Hackers reportedly target Indian Covid-19 vaccine makers Serum Institute, Bharat Biotech 

2 March 2021 (Last Updated March 3rd, 2021 14:17)

A Chinese hacking group has reportedly targeted the IT systems of two Indian Covid-19 vaccine makers, the Serum Institute of India and Bharat Biotech, Goldman Sachs-backed cyber intelligence company Cyfirma told Reuters.

Hackers reportedly target Indian Covid-19 vaccine makers Serum Institute, Bharat Biotech 
India and China have sold or donated Covid-19 vaccines to several countries. Credit: Matt Allworth.

A Chinese hacking group has reportedly targeted the IT systems of two Indian Covid-19 vaccine makers, the Serum Institute of India (SII) and Bharat Biotech, cyber intelligence company Cyfirma told Reuters.

Cyfirma said Chinese hacking group APT10, which is also known as Stone Panda, had detected gaps and vulnerabilities in the IT infrastructure and supply chain software of Bharat Biotech and SII.

Cyfirma chief executive Kumar Ritesh was quoted by the news agency as saying: “The real motivation here is actually exfiltrating intellectual property and getting competitive advantage over Indian pharmaceutical companies.

“In the case of Serum Institute, [hackers] have found a number of their public servers running weak web servers, these are vulnerable web servers.”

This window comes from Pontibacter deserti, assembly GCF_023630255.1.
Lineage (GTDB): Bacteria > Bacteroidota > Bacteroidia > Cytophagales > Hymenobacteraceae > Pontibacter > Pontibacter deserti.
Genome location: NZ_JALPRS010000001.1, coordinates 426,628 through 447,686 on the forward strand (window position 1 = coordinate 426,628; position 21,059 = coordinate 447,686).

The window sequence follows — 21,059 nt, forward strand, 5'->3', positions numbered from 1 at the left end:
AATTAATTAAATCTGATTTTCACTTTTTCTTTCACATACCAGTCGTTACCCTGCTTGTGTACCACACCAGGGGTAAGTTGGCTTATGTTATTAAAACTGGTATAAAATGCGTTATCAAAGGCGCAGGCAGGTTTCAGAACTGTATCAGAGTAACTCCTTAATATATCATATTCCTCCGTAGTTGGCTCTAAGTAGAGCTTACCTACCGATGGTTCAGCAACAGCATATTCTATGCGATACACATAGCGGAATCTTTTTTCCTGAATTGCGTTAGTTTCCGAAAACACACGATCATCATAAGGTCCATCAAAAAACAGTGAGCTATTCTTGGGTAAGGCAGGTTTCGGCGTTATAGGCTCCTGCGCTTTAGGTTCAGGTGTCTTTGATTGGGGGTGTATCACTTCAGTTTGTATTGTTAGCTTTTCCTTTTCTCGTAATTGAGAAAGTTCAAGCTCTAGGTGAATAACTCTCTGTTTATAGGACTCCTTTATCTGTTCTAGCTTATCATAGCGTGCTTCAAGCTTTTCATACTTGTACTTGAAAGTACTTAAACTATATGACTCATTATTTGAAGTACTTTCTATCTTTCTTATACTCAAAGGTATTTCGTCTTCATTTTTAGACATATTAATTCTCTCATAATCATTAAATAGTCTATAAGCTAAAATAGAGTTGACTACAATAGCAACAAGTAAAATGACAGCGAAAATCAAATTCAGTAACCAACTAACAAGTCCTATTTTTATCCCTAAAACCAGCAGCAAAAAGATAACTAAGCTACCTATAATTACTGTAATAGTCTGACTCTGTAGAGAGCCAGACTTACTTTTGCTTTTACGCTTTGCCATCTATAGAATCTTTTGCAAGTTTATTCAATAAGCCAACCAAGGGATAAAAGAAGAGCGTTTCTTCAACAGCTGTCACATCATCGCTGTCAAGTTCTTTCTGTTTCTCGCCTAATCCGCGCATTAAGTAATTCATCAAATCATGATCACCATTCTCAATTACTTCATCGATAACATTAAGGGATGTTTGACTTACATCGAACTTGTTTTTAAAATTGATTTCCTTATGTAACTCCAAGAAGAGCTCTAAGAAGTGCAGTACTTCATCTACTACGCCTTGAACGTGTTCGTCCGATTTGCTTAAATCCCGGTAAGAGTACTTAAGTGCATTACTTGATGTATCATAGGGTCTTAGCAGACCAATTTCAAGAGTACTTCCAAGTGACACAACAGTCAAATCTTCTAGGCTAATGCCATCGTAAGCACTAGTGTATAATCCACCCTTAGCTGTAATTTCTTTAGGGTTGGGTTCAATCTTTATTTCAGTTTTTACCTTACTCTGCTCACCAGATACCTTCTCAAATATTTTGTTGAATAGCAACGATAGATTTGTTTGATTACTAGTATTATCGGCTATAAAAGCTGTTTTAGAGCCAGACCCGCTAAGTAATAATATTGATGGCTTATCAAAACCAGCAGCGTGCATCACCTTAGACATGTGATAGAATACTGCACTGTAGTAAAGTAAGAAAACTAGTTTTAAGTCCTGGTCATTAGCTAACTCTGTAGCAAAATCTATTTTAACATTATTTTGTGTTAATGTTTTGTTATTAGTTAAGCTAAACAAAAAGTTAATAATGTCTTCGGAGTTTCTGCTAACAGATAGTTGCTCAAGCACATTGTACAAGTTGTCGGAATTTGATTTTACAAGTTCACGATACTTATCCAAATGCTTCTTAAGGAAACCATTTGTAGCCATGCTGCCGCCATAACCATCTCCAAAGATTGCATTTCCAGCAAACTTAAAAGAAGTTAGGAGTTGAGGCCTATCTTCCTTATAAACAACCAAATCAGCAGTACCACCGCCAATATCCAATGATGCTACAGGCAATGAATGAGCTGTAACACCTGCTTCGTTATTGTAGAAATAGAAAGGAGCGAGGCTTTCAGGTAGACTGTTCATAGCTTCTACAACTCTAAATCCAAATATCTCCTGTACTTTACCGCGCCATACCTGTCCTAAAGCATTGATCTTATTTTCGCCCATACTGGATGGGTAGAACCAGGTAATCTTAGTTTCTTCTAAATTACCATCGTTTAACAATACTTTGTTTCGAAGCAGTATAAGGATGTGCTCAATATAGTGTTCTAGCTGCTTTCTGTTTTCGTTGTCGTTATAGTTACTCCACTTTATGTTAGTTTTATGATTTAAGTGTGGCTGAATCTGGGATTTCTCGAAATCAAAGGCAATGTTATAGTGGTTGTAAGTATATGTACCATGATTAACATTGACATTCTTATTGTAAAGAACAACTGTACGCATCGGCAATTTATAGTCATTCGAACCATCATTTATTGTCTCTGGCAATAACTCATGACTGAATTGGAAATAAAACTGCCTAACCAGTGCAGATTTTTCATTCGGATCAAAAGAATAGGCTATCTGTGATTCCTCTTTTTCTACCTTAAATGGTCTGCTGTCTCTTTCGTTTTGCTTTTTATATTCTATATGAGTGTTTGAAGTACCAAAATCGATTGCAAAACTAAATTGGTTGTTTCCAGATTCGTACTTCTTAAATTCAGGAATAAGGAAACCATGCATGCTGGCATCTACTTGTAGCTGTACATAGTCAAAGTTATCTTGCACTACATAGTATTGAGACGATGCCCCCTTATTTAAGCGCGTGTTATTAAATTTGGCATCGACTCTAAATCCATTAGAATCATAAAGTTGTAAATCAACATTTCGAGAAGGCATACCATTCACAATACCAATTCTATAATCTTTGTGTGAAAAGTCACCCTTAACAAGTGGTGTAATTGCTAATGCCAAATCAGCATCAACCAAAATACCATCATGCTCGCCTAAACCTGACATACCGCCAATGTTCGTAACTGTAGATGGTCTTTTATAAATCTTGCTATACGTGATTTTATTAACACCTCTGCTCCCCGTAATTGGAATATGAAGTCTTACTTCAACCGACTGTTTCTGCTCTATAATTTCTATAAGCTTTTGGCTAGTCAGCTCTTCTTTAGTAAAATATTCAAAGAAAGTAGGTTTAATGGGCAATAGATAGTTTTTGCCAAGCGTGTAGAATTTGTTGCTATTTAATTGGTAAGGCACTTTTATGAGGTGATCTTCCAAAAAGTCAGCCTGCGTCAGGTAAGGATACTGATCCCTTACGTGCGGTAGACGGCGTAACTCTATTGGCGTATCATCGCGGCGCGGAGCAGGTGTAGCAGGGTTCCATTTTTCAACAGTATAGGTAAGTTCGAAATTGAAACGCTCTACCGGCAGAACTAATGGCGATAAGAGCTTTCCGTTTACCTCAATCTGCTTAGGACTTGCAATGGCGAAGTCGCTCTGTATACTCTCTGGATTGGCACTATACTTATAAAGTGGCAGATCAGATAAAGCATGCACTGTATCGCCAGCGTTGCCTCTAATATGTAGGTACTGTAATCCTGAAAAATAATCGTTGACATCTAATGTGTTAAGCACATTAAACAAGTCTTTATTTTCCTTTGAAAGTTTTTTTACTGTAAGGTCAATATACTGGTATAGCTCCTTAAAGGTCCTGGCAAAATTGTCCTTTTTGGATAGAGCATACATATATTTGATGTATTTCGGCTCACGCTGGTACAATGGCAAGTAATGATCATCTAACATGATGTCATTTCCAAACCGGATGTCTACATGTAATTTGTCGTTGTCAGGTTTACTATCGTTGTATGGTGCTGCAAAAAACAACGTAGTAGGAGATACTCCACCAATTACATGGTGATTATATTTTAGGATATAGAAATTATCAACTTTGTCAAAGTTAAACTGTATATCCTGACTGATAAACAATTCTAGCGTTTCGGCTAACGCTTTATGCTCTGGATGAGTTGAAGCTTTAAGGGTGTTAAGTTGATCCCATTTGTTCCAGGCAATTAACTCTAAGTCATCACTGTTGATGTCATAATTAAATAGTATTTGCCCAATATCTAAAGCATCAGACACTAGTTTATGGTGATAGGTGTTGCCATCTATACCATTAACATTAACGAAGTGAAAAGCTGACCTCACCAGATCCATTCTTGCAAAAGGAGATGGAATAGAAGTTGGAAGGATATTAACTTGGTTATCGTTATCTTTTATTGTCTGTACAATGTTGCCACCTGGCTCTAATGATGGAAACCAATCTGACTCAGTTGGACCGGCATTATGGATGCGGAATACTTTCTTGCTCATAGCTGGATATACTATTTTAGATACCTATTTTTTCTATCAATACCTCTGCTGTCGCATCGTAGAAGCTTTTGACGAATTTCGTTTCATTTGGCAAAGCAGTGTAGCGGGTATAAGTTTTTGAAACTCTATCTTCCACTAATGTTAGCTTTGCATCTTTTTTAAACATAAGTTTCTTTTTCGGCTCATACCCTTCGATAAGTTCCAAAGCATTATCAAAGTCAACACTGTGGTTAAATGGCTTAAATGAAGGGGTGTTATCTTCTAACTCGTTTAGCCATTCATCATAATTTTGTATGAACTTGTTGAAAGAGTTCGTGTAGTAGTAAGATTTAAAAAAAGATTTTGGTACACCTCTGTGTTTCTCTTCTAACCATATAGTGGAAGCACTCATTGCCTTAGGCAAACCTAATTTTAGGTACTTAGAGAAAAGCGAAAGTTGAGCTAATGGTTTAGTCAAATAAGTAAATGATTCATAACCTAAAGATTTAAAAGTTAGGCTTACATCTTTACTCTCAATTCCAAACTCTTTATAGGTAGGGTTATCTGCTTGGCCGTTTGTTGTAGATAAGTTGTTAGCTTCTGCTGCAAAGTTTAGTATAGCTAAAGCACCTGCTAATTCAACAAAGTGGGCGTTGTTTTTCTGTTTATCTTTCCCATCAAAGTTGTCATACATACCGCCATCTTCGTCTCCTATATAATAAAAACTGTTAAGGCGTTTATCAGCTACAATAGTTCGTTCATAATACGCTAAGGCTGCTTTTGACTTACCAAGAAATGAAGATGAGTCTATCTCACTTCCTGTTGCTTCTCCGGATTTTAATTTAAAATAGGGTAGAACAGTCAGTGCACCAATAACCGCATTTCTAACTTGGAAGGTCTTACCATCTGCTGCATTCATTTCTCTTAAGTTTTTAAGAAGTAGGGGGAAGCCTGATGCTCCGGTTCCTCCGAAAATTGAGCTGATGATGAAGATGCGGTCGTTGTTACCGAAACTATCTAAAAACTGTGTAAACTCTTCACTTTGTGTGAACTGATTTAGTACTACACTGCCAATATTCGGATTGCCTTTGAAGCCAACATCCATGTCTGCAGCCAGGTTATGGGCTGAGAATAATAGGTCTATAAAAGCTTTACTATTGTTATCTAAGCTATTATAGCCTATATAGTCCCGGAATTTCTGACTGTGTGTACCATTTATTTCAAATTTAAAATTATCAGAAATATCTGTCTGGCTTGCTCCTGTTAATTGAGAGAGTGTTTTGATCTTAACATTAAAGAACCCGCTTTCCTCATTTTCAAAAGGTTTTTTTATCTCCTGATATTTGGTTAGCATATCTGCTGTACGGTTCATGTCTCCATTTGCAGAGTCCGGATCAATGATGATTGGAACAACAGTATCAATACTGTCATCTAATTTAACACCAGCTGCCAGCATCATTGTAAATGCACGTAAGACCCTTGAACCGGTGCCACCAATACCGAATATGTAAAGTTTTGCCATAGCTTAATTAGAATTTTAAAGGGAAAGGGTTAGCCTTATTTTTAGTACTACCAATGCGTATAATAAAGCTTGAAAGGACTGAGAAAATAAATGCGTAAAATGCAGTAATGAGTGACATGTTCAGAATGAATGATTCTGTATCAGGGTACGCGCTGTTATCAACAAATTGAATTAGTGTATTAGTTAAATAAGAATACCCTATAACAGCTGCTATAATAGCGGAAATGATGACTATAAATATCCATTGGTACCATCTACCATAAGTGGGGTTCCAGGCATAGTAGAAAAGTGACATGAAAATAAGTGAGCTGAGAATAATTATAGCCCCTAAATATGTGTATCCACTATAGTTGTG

SII and Bharat Biotech are making shots that are currently used in the country’s Covid-19 vaccination drive.

India and China have sold or donated Covid-19 vaccines to several countries, with India producing over 60% of all vaccines that are marketed globally.

SII is producing the AstraZeneca/Oxford University Covid-19 vaccine for many countries and is set to initiate bulk manufacturing of Novavax’s vaccines soon.

According to the Indian Computer Emergency Response Team (CERT) director-general’s office, the security issue has been passed on to its operations director SS Sarma.

In November 2020, Microsoft identified cyberattacks from Russia and North Korea targeting Covid-19 vaccine firms in India, Canada, France, South Korea and the US.

Reuters reported that North Korean hackers attempted to break into AstraZeneca’s systems.

Cyfirma tracks the activities of about 750 cybercriminals and monitors around 2,000 hacking campaigns with the help of a tool called DeCYFIR.